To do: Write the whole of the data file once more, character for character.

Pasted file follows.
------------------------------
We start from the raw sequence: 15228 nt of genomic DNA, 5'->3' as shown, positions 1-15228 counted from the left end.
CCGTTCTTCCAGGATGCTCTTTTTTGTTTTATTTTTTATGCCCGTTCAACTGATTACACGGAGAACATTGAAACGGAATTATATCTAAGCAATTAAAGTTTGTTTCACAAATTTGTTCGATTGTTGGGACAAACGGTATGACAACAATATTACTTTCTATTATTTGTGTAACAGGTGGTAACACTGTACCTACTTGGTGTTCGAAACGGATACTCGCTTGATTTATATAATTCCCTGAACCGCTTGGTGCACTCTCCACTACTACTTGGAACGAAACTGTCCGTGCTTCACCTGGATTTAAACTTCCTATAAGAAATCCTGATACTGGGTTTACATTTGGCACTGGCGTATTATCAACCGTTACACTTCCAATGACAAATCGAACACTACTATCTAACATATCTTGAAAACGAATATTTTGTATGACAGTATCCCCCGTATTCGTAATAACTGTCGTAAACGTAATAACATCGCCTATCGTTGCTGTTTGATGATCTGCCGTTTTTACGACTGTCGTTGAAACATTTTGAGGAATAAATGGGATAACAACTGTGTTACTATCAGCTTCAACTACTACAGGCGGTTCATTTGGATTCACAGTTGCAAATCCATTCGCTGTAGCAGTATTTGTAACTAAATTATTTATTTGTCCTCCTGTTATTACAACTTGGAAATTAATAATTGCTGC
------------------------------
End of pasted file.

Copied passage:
We start from the raw sequence: 15228 nt of genomic DNA, 5'->3' as shown, positions 1-15228 counted from the left end.
CCGTTCTTCCAGGATGCTCTTTTTTGTTTTATTTTTTATGCCCGTTCAACTGATTACACGGAGAACATTGAAACGGAATTATATCTAAGCAATTAAAGTTTGTTTCACAAATTTGTTCGATTGTTGGGACAAACGGTATGACAACAATATTACTTTCTATTATTTGTGTAACAGGTGGTAACACTGTACCTACTTGGTGTTCGAAACGGATACTCGCTTGATTTATATAATTCCCTGAACCGCTTGGTGCACTCTCCACTACTACTTGGAACGAAACTGTCCGTGCTTCACCTGGATTTAAACTTCCTATAAGAAATCCTGATACTGGGTTTACATTTGGCACTGGCGTATTATCAACCGTTACACTTCCAATGACAAATCGAACACTACTATCTAACATATCTTGAAAACGAATATTTTGTATGACAGTATCCCCCGTATTCGTAATAACTGTCGTAAACGTAATAACATCGCCTATCGTTGCTGTTTGATGATCTGCCGTTTTTACGACTGTCGTTGAAACATTTTGAGGAATAAATGGGATAACAACTGTGTTACTATCAGCTTCAACTACTACAGGCGGTTCATTTGGATTCACAGTTGCAAATCCATTCGCTGTAGCAGTATTTGTAACTAAATTATTTATTTGTCCTCCTGTTATTACAACTTGGAAATTAATAATTGCTGC